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Re: [std-proposals] import std and streams macros

From: Arthur O'Dwyer <arthur.j.odwyer_at_[hidden]>
Date: Sun, 18 Feb 2024 12:48:09 -0500
On Sun, Feb 18, 2024 at 12:38 PM SM via Std-Proposals <
std-proposals_at_[hidden]> wrote:

> Hello everyone,
> I encountered this issue and suggest the following ideas.
> [...]
> In C++23, import std was introduced to facilitate the use of standard
> libraries.
> However, it does not expose macros, so a user have to include the
> corresponding header files again, for example:
> #include <cstdio> // for stderr
> [...]
> To resolve other C streams macros, I propose global variables, std::in,
> std::out, and std::err as substitutes for stdin, stdout, and stderr,
> respectively.
> The following papers try to solve the similar macro issues:
> 1. P2654 Macros And Standard Library Modules - import should suffice
> <https://www.open-std.org/jtc1/sc22/wg21/docs/papers/2023/p2654r0.pdf>
> 2. P2884 assert Should Be A Keyword In C++26 - Supporting standard C++23
> macros in module std
> <https://www.open-std.org/jtc1/sc22/wg21/docs/papers/2023/p2884r0.pdf>
> 3. P2883 offsetof Should Be A Keyword In C++26 - Supporting standard
> C++23 macros in module std
> <https://www.open-std.org/jtc1/sc22/wg21/docs/papers/2023/p2883r0.pdf>

Rather than coming up with a different ad-hoc solution for each macro in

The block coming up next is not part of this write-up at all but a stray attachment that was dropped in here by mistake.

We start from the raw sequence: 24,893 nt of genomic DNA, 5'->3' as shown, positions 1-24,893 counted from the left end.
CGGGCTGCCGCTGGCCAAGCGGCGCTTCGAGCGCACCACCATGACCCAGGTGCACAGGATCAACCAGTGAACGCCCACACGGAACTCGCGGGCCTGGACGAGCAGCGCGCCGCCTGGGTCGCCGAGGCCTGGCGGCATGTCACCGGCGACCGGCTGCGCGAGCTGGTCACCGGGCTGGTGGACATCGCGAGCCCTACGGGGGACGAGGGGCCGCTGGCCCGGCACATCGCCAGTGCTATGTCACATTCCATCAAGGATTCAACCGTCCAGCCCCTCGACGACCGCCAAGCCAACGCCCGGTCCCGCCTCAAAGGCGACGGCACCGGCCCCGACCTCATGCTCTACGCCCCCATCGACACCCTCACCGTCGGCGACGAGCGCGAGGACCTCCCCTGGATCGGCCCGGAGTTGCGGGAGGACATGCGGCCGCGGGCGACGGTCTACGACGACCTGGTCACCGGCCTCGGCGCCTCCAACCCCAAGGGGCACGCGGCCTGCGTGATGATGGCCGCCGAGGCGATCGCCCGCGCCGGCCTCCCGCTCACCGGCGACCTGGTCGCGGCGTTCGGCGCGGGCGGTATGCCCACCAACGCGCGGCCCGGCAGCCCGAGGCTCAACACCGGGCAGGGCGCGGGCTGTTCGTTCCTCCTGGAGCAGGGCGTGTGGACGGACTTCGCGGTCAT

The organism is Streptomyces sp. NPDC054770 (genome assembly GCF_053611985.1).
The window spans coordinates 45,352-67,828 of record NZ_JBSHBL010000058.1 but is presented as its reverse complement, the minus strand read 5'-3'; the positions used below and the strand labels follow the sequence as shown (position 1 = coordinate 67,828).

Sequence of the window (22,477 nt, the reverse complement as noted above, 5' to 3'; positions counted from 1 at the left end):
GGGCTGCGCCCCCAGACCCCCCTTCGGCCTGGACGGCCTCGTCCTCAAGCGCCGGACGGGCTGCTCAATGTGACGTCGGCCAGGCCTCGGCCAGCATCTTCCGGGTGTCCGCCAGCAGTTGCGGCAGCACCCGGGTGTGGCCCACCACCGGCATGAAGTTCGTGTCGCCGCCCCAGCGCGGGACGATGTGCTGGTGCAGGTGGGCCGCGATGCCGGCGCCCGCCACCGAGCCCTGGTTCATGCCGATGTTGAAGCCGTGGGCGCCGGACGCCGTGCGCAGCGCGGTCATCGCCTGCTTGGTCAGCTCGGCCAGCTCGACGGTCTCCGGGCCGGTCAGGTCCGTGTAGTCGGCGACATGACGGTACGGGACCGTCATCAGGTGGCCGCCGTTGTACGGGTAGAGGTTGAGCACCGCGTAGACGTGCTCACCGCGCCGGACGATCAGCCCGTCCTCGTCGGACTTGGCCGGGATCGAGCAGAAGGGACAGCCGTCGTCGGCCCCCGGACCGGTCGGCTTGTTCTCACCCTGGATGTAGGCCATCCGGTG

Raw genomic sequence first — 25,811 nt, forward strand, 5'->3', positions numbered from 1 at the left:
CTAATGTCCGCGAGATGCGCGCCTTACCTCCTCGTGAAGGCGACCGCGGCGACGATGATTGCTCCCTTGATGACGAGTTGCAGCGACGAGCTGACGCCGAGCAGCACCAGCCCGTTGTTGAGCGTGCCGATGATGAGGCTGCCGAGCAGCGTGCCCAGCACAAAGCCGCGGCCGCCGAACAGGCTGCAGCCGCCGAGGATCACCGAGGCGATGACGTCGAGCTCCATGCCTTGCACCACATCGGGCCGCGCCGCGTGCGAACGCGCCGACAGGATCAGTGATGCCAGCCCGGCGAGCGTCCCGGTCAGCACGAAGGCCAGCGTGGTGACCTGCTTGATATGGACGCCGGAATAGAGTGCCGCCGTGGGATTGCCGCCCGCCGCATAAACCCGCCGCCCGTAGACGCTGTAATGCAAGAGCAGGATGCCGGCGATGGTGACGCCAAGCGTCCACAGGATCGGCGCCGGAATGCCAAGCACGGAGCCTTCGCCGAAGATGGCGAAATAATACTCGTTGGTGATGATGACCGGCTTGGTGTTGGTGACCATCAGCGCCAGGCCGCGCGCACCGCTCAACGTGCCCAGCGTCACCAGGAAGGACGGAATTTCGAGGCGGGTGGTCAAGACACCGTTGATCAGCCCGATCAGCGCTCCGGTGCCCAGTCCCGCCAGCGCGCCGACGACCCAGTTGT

the Standard Library (assert, offsetof, stdin,...), we should be looking
for a solution that Just Works for all macros. "Just keep using #include"
is the most obvious solution; but maybe someone can find another. I don't
think a shotgun approach of ad-hoc solutions is the right way to go, at all.

(I'd had a vague idea that this was the problem that `import std.compat;`
was intended to solve; but no, that just puts entities into the global
namespace in addition to `std`. It doesn't do anything about macros.)

The same question was asked on StackOverflow last January. No answers yet,
except for the obvious one of "just keep using #include":

("Just keep using #include" is not a bad idea, btw. It's certainly what I
recommend for production codebases, now and for the foreseeable future.)

my $.02,

Received on 2024-02-18 17:48:23